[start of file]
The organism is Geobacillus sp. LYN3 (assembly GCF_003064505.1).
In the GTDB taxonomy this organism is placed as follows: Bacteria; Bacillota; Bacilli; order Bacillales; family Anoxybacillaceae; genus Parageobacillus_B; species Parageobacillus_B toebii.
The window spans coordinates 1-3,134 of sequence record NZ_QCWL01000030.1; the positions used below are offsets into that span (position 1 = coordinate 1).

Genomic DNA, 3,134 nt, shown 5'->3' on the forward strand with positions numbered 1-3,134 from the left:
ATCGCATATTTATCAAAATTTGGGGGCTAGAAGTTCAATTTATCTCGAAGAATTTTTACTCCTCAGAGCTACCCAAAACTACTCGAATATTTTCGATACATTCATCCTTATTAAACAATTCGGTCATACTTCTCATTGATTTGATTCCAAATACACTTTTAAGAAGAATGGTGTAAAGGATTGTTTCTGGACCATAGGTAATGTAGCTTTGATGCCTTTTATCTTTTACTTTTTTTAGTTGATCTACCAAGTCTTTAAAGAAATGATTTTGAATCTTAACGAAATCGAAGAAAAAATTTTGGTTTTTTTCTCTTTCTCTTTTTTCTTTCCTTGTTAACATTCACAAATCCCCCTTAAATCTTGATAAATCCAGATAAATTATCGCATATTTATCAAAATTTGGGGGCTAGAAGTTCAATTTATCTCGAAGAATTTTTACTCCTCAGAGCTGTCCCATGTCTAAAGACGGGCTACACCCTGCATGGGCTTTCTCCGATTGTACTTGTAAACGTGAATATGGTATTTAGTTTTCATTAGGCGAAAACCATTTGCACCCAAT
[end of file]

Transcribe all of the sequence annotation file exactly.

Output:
The organism is Geobacillus sp. LYN3 (assembly GCF_003064505.1).
In the GTDB taxonomy this organism is placed as follows: Bacteria; Bacillota; Bacilli; order Bacillales; family Anoxybacillaceae; genus Parageobacillus_B; species Parageobacillus_B toebii.
The window spans coordinates 1-3,134 of sequence record NZ_QCWL01000030.1; the positions used below are offsets into that span (position 1 = coordinate 1).

Genomic DNA, 3,134 nt, shown 5'->3' on the forward strand with positions numbered 1-3,134 from the left:
ATCGCATATTTATCAAAATTTGGGGGCTAGAAGTTCAATTTATCTCGAAGAATTTTTACTCCTCAGAGCTACCCAAAACTACTCGAATATTTTCGATACATTCATCCTTATTAAACAATTCGGTCATACTTCTCATTGATTTGATTCCAAATACACTTTTAAGAAGAATGGTGTAAAGGATTGTTTCTGGACCATAGGTAATGTAGCTTTGATGCCTTTTATCTTTTACTTTTTTTAGTTGATCTACCAAGTCTTTAAAGAAATGATTTTGAATCTTAACGAAATCGAAGAAAAAATTTTGGTTTTTTTCTCTTTCTCTTTTTTCTTTCCTTGTTAACATTCACAAATCCCCCTTAAATCTTGATAAATCCAGATAAATTATCGCATATTTATCAAAATTTGGGGGCTAGAAGTTCAATTTATCTCGAAGAATTTTTACTCCTCAGAGCTGTCCCATGTCTAAAGACGGGCTACACCCTGCATGGGCTTTCTCCGATTGTACTTGTAAACGTGAATATGGTATTTAGTTTTCATTAGGCGAAAACCATTTGCACCCAAT